Rams-Jaguars: What we learned

Bucky Dent, The Sports Xchange
The SportsXchange

ST. LOUIS -- Zac Stacy's stats Sunday of 78 yards on 14 carries were good but not great. However, the St. Louis Rams rookie running back was just what a struggling offense needed.
Getting the running game it had lacked in the first four games, St. Louis snapped a three-game losing streak Sunday with a 34-20 victory over winless Jacksonville at the Edward Jones Dome.
Quarterback Sam Bradford threw for 222 yards and three touchdowns, while the much-maligned defense contributed three takeaways, including Matt Giordano's 82-yard interception return score in the first quarter.
But it was Stacy, a 5-foot-8, 214-pound product of Vanderbilt, who stepped into a starring role in his first NFL start. A one-cut runner who primarily works between the tackles, Stacy had no run longer than 12 yards but consistently churned out 7- and 8-yard runs.
That was a blessing for an offense which entered the game ranked last in the NFL in rushing at just 47.3 yards per game.
"We came into the game looking to establish the run," Stacy said. "You have to give credit to the guys up front who did that. So overall, it was a good team win today."
It was a win the Rams (2-3) desperately needed. Marked as a team which could surprise Seattle and San Francisco in the NFC West, St. Louis instead followed up a Week 1 win over Arizona by getting outscored 97-42 in its next three games, including 66-18 in losses against Dallas and San Francisco.
Things looked no better early as the Jaguars (0-5) pushed the Rams around in the first quarter, outgaining them 156-27 in building a 10-7 lead. But St. Louis tallied 17 unanswered points in the second quarter and nursed its two-touchdown advantage through the second half.
After Jacksonville pulled within 27-20 when backup quarterback Chad Henne tossed a 4-yard touchdown pass to Cecil Shorts with 10:22 left in the game, Stacy got the game-sealing drive started with runs of 12 and 8 yards.
Bradford took over from there, hitting passes of 17 yards to Cory Harkey and 9 yards to Austin Pettis to set up the clinching score. Pettis beat Will Blackmon's coverage down the right sideline and Bradford lofted a perfectly thrown 31-yard score to him with 5:45 remaining.
"Being able to establish the running game was big for us," said Pettis, who also caught a 4-yard scoring strike with 27 seconds left in the first half. "Zac was great. He gave us a big lift."
While the Rams breathed a collective sigh of relief, the Jaguars not only mourned another loss, but took more injury hits a talent-thin roster didn't need.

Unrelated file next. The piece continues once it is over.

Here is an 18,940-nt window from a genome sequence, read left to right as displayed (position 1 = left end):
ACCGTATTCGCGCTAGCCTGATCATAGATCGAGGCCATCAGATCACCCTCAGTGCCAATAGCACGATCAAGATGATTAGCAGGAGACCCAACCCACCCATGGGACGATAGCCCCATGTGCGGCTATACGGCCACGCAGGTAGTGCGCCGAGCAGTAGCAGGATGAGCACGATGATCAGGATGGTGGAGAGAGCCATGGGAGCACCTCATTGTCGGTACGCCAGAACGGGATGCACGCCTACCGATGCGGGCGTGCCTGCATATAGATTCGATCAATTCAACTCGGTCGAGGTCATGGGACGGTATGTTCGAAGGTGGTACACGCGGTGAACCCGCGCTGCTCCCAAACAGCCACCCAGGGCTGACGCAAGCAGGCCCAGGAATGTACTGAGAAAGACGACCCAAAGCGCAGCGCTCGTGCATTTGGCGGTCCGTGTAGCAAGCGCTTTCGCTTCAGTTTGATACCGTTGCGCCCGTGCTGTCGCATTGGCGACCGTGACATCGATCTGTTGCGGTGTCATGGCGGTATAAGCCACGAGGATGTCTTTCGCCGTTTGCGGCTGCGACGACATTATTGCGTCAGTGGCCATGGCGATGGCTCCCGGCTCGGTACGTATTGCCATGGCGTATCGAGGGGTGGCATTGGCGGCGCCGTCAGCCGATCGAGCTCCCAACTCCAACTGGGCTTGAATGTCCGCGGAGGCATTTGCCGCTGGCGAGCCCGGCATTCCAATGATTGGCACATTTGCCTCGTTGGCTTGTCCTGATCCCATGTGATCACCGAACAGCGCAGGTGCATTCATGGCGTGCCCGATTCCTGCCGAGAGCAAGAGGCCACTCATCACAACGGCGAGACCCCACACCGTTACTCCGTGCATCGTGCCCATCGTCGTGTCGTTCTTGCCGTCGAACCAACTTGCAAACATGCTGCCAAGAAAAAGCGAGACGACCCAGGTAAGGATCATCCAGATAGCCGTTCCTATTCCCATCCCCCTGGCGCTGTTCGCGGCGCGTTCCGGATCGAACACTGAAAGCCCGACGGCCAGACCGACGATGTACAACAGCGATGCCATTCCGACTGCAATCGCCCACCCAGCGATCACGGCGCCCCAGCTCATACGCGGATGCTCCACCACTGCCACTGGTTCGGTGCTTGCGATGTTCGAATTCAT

What the Rams said

"Regardless of whether we win all 16 games or lose 16 games, we're all we got. We circle the wagons when things don't go right. We create our own energy." -- OT Joe Barksdale when asked if he's heard mounting criticism of the team during a three-game losing streak.

What the Jaguars said

"When you have five opportunities inside the 5-yard line and you don't convert, it's disappointing." -- Coach Gus Bradley on his team's inability to score a TD in the third quarter, trailing 24-10.

What we learned about the Rams

1. The offense works a bit better when it can run the ball. St. Louis ran for 143 yards Sunday, nearly matching its cumulative total of 189 yards in the first four games. It may have found a starter at running back in rookie Zac Stacy, who rushed for 78 yards on 14 carries. Stacy has probably earned a start for next week at Houston as long as a late-game rib injury doesn't hamper him in practice.
2. Special teams continue to be not so special. The Rams committed five of their six penalties in the kicking game, one wiping out a 48-yard punt return from Tavon Austin. St. Louis has been the most-penalized team on special teams over the last year-plus, regularly costing itself with an inability to play clean football. That routinely puts the offense in bad field position.

What we learned about the Jaguars

1. Justin Blackmon is a difference-maker. In his first game back from a four-name NFL suspension, Blackmon caught five passes for 136 yards and a TD, a 67-yarder in the first quarter. He has the size to post up and outmuscle cornerbacks and the speed to make big plays, as he showed early on Sunday. He and Cecil Shorts are actually a pretty nice 1-2 punch at wide receiver.
2. The offensive line is in trouble. After trading LT Eugene Monroe to Baltimore, Jacksonville put rookie Luke Joeckel at left tackle. That lasted less than a quarter as Joeckel was carted off the field with a season-ending hairline fracture of his right ankle. That will make life considerably tougher for quarterbacks Blaine Gabbert and Chad Henne, who don't need additional pressure as it is.

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